• What is the relationship between your personal leadership philosophy and your values? What are some examples of the relationship?  Do these values change as you grow older?

Read:

ADP 6-22 paragraphs 6-7 to 6-19

Assignment: Organizational Leadership Philosophy Brief

A leadership philosophy, like the statement of sentiments, helps to bring into focus the thoughts and values most important for the improvement of leadership in an organization.   Finally, a philosophy that is developed by the members of an organization can change the culture. Brief the content and research of your leadership philosophy to a CSM/SGM in your organization who is a graduate of the course (not retired).  This is a military information briefing that presents and supports an opinion on a topic.  See form 1009S for oral communication assessment requirements.  Upload both the completed and digitally signed Form 1009S AND your briefing slides PowerPoint file.

A Sergeant Major’s leadership philosophy epitomizes the concept of self-awareness. Sergeants Major lacking in self-awareness will likely have a false sense of their abilities and create an image of a desired “self” that bears little resemblance to the perception of peers and subordinates.

The standards for this presentation are listed below and in the DCL Advance sheet

• Presentation will be no less than eight minutes and no more than ten minutes.

• Presentation will consist of no more than two slides. Slides will NOT be build slides.

• You may NOT use other types of visual aids such as videos, maps or diagrams.

• For other grading criteria see SMC Form 1009S.

As self-aware, adaptive leaders, it is important to reflect on who you are. It is important to know how you developed the tenets, values, beliefs, and behaviors you possess and employ. Self-awareness requires you to study those values, beliefs, and behaviors to understand how and why you react to varying situations and circumstances the way you do. This understanding will allow you to anticipate and adjust your reactions to future situations as well as regulate your response to the variety of attitudes, personalities, and needs of your followers. In his writings on self-awareness, Daniel Goleman, the Harvard psychologist who brought Emotional Intelligence into the mainstream of business and academia, identifies the competency of accurate self-assessment as critical to a leader obtaining self-awareness.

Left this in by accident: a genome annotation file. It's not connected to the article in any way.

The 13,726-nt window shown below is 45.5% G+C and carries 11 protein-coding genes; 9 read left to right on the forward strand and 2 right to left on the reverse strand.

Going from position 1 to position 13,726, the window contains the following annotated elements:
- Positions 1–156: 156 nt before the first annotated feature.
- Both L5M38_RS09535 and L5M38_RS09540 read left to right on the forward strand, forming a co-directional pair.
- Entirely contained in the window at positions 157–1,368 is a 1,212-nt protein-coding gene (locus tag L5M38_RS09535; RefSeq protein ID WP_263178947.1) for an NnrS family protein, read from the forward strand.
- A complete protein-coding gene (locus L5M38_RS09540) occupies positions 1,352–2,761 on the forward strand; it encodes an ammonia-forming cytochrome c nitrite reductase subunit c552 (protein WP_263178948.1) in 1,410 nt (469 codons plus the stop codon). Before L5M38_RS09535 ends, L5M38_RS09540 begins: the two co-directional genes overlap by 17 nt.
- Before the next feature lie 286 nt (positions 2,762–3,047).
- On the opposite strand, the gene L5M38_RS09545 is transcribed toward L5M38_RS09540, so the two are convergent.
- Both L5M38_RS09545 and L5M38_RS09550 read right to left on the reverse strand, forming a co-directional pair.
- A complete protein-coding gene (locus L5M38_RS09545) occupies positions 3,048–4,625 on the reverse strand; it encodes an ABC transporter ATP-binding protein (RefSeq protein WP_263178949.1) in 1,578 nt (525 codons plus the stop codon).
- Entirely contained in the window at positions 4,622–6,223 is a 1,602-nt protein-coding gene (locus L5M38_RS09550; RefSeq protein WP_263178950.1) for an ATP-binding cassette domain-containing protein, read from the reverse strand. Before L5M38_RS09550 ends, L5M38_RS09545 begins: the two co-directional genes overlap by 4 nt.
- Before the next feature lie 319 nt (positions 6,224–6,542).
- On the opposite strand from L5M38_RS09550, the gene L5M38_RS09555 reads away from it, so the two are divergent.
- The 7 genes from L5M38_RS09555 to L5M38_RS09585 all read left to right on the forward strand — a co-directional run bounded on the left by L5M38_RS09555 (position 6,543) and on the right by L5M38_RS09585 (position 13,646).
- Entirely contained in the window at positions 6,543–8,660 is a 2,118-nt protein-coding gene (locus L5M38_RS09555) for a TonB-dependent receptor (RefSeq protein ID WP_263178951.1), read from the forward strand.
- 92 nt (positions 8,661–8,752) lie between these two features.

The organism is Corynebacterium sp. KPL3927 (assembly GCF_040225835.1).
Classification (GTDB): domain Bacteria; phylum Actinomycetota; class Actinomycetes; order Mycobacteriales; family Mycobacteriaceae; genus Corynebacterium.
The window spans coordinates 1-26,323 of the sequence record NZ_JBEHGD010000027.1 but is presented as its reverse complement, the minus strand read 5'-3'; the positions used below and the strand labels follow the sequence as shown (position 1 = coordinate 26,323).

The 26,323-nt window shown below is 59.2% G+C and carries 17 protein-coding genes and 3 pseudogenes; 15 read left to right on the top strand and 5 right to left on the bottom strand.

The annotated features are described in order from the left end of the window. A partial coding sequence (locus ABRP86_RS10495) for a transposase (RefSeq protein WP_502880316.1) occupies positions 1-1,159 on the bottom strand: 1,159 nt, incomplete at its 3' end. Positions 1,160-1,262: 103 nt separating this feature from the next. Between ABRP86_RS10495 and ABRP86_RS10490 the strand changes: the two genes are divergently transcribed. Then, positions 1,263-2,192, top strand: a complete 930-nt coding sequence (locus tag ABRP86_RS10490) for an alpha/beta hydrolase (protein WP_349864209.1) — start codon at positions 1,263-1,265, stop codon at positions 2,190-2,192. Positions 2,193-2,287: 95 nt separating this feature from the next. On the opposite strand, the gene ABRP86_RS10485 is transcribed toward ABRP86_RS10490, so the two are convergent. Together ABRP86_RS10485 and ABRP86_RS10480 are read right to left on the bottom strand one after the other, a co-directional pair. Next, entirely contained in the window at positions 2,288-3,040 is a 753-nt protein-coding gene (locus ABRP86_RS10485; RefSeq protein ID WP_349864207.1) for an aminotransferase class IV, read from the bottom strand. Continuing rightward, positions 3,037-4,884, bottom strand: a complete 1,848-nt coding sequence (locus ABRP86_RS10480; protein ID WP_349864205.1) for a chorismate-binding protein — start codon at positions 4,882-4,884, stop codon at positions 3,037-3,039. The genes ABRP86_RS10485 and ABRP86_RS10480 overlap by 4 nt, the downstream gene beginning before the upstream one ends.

Your values are a core component of your philosophy. They basically define what you believe in or value in your life and professionally as a noncommissioned officer.  What makes the values unique to the philosophy is their relationship to one’s personal paradigm of leadership, as well as the context in which one operates.  For example, one might say that integrity is a personal value. The context of integrity when talking to one’s children (at home), Soldiers (as a platoon sergeant), or battalion command sergeants major (as a brigade command sergeant major) will be different. While the belief in the value does not change, the application and possibly even the meaning of it often do because of changing context, experience, and personal development.  Additionally, leaders prepare themselves for leadership positions through lifelong learning and broadening experiences. Lifelong learning involves study and reflection to acquire new knowledge and to learn how to apply it when needed. This application of new knowledge will also affect a leader’s personal leadership philosophy. For this reason, a personal leadership philosophy is not a fixed document but an evolving tapestry hung upon the framework of core values and personal beliefs and acquired knowledge.

Listed below is our analysis of the speeches.

  • President Truman’s basic beliefs are from the bible based on the Ten Commandments, the Sermon on the Mount, and the golden rule; in addition, he holds strong beliefs in serving his fellowman and in upholding the bill of rights for everyone.
  • Colin Powell believes in an America that is a welcoming beacon to the world; an America that the world still respects and admires.           
  • Senator McCain’s basic beliefs are honor, faith, and service to one’s country and mankind. He relates several stories of honor; most notably, his experiences as a prisoner in Vietnam as he tells of the North Vietnamese guard who secretly showed him honor by loosening his torture ropes and later sharing his faith by drawing a cross with his foot on the ground. 
  • Gen. Honore` believes in the blessing of work. He believes that when you can work, you are free.  He also has several codes of life that he lives by: do routine things well, don’t be afraid to take on the impossible, and don’t be afraid to act when being criticized.